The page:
3 Sin Stocks for Saintly Returns
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Companies that sell products considered bad for our health are often referred to as ‘sin’ stocks. These companies suffer scrutiny from more socially-conscious investors. But as far as investor returns are concerned, many of these stocks are great performers. Companies that operate in the tobacco and alcohol industries won’t earn public praise any time soon. What they will earn, however, are reliable cash flows. These cash flows are then usually turned back over to shareholders in the form of fat dividends and big share repurchases.
Drink Up on Alcohol Stocks
Diageo (NYSE: DEO) is a $72 billion UK-based distiller of alcoholic beverages that are distributed all over the world. The company has a huge product portfolio of well-known brands that many investors may have enjoyed celebrating the New Year’s holiday. These brands include Johnnie Walker Scotch, Crown Royal Canadian whisky, Bushmills Irish whiskey, Smirnoff and Ketel One vodkas, Captain Morgan rum, Jose Cuervo tequila, Tanqueray gin, and Guinness stout. Diageo has an extremely long and proud history dating back to 1886.
Diageo reported an increase in net sales of over 8 percent and almost 22 percent growth of operating profit in 2012. The company pays a great dividend to shareholders of nearly 3 percent and its stock returned more than 30 percent to investors in 2012.
Brown-Forman (NYSE: BF-B) also makes and sells alcohol, but is a United States-based company. Brown-Forman is a smaller large-cap stock, with a market value of more than $13 billion. The company is most well-known for its flagship Jack Daniels brand of whiskey. Brown-Forman has an equally impressive operating history, as it was founded in 1870.
Brown-Forman isn’t a screaming value at 23 times trailing earnings. But the stock offers a dividend of almost 2 percent and reported 2012 growth of sales and underlying operating income of 9 percent each. In addition, recently the company provided investors a dividend increase of almost 9.5 percent. The stock price performed well in 2012, beginning the year at roughly $53 per share and rising all the way to $70 before settling at its current level of around $63 per share.
One Tobacco Stock for Smoking Returns
Philip Morris (NYSE: PM) sells tobacco under its namesake cigarette brand. The company was spun off from former parent Altria Group in 2008 so that the international component could operate free of the legal and regulatory scrutiny of the U.S. tobacco market. Since the spin-off, Philip Morris International has provided tremendous wealth creation to shareholders. The dividend has been raised 5 times to its current level of $3.40 per share, providing investors with a nearly 4 percent yield at its recent stock price. The company’s share price has increased from $50 to roughly $86 since 2008.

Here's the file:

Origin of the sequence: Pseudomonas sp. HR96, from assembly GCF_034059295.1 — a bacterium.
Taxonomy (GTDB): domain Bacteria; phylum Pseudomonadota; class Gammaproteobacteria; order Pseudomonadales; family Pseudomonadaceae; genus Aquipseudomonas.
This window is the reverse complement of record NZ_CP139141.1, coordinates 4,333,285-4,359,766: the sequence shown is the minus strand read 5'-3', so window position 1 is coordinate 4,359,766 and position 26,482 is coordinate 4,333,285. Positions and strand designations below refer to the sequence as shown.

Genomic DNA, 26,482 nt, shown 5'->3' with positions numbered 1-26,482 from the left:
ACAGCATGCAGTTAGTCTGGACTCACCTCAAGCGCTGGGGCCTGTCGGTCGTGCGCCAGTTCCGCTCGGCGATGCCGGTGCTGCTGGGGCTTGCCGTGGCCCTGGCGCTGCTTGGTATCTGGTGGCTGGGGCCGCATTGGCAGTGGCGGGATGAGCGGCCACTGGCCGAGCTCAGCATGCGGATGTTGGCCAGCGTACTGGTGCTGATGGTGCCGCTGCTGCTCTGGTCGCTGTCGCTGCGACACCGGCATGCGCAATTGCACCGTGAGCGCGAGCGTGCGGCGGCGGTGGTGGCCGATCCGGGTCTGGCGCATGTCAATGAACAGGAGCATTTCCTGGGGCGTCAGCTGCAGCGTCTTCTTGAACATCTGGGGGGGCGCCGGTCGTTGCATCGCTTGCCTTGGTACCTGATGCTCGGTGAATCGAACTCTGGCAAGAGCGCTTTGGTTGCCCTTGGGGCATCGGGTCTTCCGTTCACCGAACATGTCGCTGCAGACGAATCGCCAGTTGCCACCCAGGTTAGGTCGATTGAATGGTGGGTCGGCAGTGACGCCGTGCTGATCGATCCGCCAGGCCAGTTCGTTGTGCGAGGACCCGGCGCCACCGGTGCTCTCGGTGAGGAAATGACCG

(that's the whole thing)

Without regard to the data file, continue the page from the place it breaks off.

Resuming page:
Operating performance at Philip Morris International has been equally impressive. Adjusted operating earnings per share increased to $4.88 per share in 2011, representing growth of more than 26 percent. Free cash flow grew by more than 5 percent year over year, excluding currency fluctuations. Moreover, cigarette volumes actually increased 1.4 percent, a marked contrast to the declining cigarette volumes in the United States.
The Case for Sin Stocks
For investors who can stomach the less-than-stellar reputations of alcohol and tobacco companies, the financial rewards are clearly evident. Stocks that appeal to our vices can be fantastic investments, through tremendous cash flow generation and generous policies of returning that cash flow to shareholders. Each of these stocks will grow sales and earnings per share as a result of premier brands sold across the globe, and each has proven to be extremely shareholder-friendly. Diageo, Brown-Forman, and Philip Morris International will keep paying and raising dividends on an annual basis and continue to buy back shares to create shareholder wealth.
Robert Ciura owns shares of Altria Group. The Motley Fool recommends Diageo plc (ADR). Try any of our Foolish newsletter services free for 30 days. We Fools may not all hold the same opinions, but we all believe that considering a diverse range of insights makes us better investors. The Motley Fool has a disclosure policy. Is this post wrong? Click here. Think you can do better? Join us and write your own!